Sweden goes to the polls tomorrow at a historic moment for future NATO membership

Sweden is preparing to go to the polls next September 11 in an election in which the Social Democratic Party of the current Prime Minister, Magdalena Andersson, will face the conservative bloc in a historic moment for the country due to its future accession to the Atlantic Alliance.

Andersson, the first woman to lead a government in Sweden, was elected prime minister in November 2021, although she resigned shortly after being appointed following the departure of her coalition partner, the Green Party, which decided to step aside from the Executive after realizing that they would have to govern with bills proposed by the opposition.

Andersson tendered her resignation to the Speaker of the Swedish Parliament, Andreas Norlen, amid widespread stupor, triggering a political crisis that was resolved a few months later, when the Social Democrat was sworn into office in a solo government.

This Sunday’s elections are decisive also because of Sweden’s future integration into NATO, since the pro-union parties control more than 40 percent of the Parliament, but the far-right Sweden Democrats, led by Jimmie Akesson, do not rule out changing their position and end up tipping the balance.

Another potential stumbling block for Andersson is pressure from the conservative and opposition leader, Ulf Kristersson, of the Moderate Party, who has also made the NATO accession process part of his election campaign, but has differentiated himself from the Social Democrats by demanding more speed and decisiveness from the government to speed up membership.

The elections will therefore inevitably be marked by Sweden’s future entry into NATO, since last May Stockholm applied for formal entry into the Alliance together with Finland in reaction to Russia’s war against Ukraine.

The Swedish electoral system is proportional, meaning that the number of seats a party gets in the 349-seat Swedish Parliament is proportional to the number of votes the party harvests in the election.

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According to the voting system, any party must receive at least four percent of the vote to be allocated a seat. It should be remembered that all Swedish citizens over the age of 18 are called to the polls.

In the last election, held in 2018, the Social Democrats totaled 28.3 percent, followed by the Moderates (19.8 percent) and the Sweden Democrats (17.5 percent), a far-right anti-immigration party key to future post-election alliances within the conservative bloc.

Another key party is the Swedish Greens, who triggered the political crisis after breaking up the coalition and have traditionally supported the Social Democrats alongside the Left Party, which forced the resignation of coalition leader Stefan Lofven in June 2021. Andersson will therefore have to convince these minority parties to govern.

On the side of the conservative bloc, Kristersson could take over the prime minister’s post if he succeeds in pushing through a right-wing and far-right alliance, with the Sweden Democrats, the Christian Democrats and the liberal minorities, the latter two being against making a pact with the far right.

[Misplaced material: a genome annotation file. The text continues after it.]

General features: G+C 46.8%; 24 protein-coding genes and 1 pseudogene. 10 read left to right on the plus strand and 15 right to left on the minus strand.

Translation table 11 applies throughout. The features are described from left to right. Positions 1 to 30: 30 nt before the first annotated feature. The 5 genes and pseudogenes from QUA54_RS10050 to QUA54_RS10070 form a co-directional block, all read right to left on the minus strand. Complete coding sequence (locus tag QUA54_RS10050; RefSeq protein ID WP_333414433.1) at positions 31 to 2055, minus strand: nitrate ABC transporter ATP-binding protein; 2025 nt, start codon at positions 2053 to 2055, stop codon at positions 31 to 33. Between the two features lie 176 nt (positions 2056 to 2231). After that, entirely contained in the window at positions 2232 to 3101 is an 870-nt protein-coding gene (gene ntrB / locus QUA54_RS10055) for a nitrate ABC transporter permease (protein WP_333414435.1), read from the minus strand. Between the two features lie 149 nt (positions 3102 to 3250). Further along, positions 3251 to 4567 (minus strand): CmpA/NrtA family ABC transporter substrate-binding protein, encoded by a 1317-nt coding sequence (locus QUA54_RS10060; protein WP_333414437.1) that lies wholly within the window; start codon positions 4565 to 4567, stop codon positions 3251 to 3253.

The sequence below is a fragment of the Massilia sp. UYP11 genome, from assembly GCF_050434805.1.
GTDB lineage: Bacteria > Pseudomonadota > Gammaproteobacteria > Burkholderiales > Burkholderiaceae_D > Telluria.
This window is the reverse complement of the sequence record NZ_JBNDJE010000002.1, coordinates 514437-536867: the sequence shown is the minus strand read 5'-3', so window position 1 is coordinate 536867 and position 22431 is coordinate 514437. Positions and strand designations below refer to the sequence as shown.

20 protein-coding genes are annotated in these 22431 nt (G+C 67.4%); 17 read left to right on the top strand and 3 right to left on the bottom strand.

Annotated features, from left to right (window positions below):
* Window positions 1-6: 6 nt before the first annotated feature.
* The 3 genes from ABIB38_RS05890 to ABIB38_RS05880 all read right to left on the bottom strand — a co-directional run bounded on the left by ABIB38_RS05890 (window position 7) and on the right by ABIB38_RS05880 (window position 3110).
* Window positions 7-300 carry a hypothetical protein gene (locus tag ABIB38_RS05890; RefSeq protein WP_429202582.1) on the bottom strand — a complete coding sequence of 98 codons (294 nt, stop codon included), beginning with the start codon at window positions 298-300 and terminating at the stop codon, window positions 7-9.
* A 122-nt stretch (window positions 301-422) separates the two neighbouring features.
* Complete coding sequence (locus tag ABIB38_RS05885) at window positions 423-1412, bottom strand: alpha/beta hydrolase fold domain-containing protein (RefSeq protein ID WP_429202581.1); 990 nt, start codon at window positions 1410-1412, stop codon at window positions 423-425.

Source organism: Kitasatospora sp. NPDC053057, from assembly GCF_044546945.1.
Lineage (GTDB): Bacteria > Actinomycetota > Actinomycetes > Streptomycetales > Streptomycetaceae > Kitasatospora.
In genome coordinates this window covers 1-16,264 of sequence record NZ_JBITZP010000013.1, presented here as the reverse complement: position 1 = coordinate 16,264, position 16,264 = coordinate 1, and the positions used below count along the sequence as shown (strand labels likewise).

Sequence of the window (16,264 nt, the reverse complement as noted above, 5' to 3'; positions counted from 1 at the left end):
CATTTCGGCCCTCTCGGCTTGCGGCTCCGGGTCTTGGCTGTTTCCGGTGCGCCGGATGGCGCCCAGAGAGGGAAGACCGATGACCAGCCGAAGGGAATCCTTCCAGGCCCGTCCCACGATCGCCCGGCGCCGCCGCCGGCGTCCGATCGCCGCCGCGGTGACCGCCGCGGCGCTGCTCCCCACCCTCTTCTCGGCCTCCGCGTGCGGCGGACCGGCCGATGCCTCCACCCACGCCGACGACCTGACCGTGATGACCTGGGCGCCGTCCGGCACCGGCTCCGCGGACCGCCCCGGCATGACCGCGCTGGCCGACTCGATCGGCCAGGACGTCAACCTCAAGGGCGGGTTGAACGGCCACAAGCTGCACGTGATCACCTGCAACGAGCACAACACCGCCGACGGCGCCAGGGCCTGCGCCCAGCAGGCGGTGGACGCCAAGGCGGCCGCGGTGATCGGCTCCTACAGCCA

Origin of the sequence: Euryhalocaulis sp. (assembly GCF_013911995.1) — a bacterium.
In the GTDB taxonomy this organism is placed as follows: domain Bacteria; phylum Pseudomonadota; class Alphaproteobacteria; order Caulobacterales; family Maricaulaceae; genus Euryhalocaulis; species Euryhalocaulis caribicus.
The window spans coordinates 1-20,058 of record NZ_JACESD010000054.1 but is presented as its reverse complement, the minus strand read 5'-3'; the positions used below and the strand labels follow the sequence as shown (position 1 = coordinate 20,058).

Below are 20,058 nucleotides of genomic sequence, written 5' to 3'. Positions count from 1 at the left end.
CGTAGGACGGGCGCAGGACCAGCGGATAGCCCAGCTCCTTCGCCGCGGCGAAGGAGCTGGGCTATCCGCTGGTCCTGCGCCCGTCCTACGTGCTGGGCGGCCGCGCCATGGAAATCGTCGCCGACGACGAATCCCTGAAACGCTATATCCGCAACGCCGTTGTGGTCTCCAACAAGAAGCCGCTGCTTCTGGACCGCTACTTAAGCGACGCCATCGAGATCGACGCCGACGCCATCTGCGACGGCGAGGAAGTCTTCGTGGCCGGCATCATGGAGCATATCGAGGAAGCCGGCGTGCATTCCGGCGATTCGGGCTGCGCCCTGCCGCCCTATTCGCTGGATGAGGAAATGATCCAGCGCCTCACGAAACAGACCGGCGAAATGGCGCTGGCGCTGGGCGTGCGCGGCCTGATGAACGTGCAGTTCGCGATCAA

According to the latest Kantar Sifo polls, the Social Democratic Party has almost 30 percent of the support, followed by the Sweden Democrats, with 20 percent, while the Moderate Party is projected with 17 percent.

The election campaign has been focused on issues such as migration, the energy crisis or gang violence. Opposition leaders, the Moderates and the Sweden Democrats argue that Andersson’s government has maintained a soft stance on the fight against drug trafficking.

In particular, one of the events that triggered opposition criticism of the Swedish Social Democrats was a shooting last August in a children’s playground in the city of Eskilstuna, a city of about 60,000 inhabitants 120 kilometers from Stockholm, the capital.

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A mother and child were caught in the crossfire between rival gangs, prompting the far-right Akesson to visit Arby, where the shooting happened, from where he urged the government to take serious steps to tackle crime in Sweden.

“After the visit, I submitted a demand on behalf of Sweden Democrats. The next government’s most important priority must be the judiciary, and we demand that an additional SEK 20 billion per year be invested in this,” he said at the time on his official Twitter profile.

Sweden is on track to break with its neutrality, under which it stayed out of the two world wars and avoided aligning itself with any bloc after the fall of the Soviet Union. The Russian invasion of Ukraine has been the definitive trigger, since if in January only 37 percent of Swedes supported NATO membership, the figure now rises to 53 percent, according to a Novus poll published in May.

Turkey has not yet ratified the accession of Sweden and Finland to NATO, already endorsed by two-thirds of the member states because Ankara reproaches Stockholm for its relationship with the Kurdistan Workers’ Party (PKK), something the government has already denied on several occasions.

Ratification is the longest stage in the process of accession to the military organization, with the bureaucratic procedure of all the allies having, in turn, different systems of validation and involving, in many cases, parliamentary votes.

Once all alliance members and candidates have approved these protocols, the next step leads to Washington, where the documents are deposited with the U.S. Government, specifically the Department of State. It is not until they are all delivered that the aspiring country becomes a member of NATO.

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